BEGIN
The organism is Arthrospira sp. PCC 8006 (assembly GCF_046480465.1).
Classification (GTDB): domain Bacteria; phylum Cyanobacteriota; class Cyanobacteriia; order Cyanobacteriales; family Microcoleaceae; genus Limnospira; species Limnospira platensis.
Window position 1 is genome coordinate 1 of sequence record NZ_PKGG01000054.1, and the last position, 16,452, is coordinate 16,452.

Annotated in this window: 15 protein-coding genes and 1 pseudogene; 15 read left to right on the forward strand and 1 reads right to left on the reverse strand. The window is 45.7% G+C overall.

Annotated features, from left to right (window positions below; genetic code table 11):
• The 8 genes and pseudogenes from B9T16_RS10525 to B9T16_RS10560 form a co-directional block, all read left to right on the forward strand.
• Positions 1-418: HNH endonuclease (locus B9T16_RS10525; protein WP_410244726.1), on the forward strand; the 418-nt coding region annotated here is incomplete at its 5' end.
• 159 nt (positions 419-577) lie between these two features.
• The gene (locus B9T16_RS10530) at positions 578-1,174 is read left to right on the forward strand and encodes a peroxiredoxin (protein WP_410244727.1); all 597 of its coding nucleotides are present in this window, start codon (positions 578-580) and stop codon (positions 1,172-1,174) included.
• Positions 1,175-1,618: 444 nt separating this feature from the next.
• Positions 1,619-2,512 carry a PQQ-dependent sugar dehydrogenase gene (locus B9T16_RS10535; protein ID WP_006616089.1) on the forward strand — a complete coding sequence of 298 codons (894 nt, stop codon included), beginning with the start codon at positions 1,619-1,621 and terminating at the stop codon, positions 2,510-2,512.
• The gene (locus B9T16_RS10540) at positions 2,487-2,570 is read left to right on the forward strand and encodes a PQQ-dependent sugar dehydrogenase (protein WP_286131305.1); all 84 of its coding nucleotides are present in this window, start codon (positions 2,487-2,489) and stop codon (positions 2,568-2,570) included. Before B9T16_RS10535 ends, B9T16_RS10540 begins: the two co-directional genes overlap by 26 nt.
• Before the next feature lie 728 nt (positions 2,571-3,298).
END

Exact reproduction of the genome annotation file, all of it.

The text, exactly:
The organism is Arthrospira sp. PCC 8006 (assembly GCF_046480465.1).
Classification (GTDB): domain Bacteria; phylum Cyanobacteriota; class Cyanobacteriia; order Cyanobacteriales; family Microcoleaceae; genus Limnospira; species Limnospira platensis.
Window position 1 is genome coordinate 1 of sequence record NZ_PKGG01000054.1, and the last position, 16,452, is coordinate 16,452.

Annotated in this window: 15 protein-coding genes and 1 pseudogene; 15 read left to right on the forward strand and 1 reads right to left on the reverse strand. The window is 45.7% G+C overall.

Annotated features, from left to right (window positions below; genetic code table 11):
• The 8 genes and pseudogenes from B9T16_RS10525 to B9T16_RS10560 form a co-directional block, all read left to right on the forward strand.
• Positions 1-418: HNH endonuclease (locus B9T16_RS10525; protein WP_410244726.1), on the forward strand; the 418-nt coding region annotated here is incomplete at its 5' end.
• 159 nt (positions 419-577) lie between these two features.
• The gene (locus B9T16_RS10530) at positions 578-1,174 is read left to right on the forward strand and encodes a peroxiredoxin (protein WP_410244727.1); all 597 of its coding nucleotides are present in this window, start codon (positions 578-580) and stop codon (positions 1,172-1,174) included.
• Positions 1,175-1,618: 444 nt separating this feature from the next.
• Positions 1,619-2,512 carry a PQQ-dependent sugar dehydrogenase gene (locus B9T16_RS10535; protein ID WP_006616089.1) on the forward strand — a complete coding sequence of 298 codons (894 nt, stop codon included), beginning with the start codon at positions 1,619-1,621 and terminating at the stop codon, positions 2,510-2,512.
• The gene (locus B9T16_RS10540) at positions 2,487-2,570 is read left to right on the forward strand and encodes a PQQ-dependent sugar dehydrogenase (protein WP_286131305.1); all 84 of its coding nucleotides are present in this window, start codon (positions 2,487-2,489) and stop codon (positions 2,568-2,570) included. Before B9T16_RS10535 ends, B9T16_RS10540 begins: the two co-directional genes overlap by 26 nt.
• Before the next feature lie 728 nt (positions 2,571-3,298).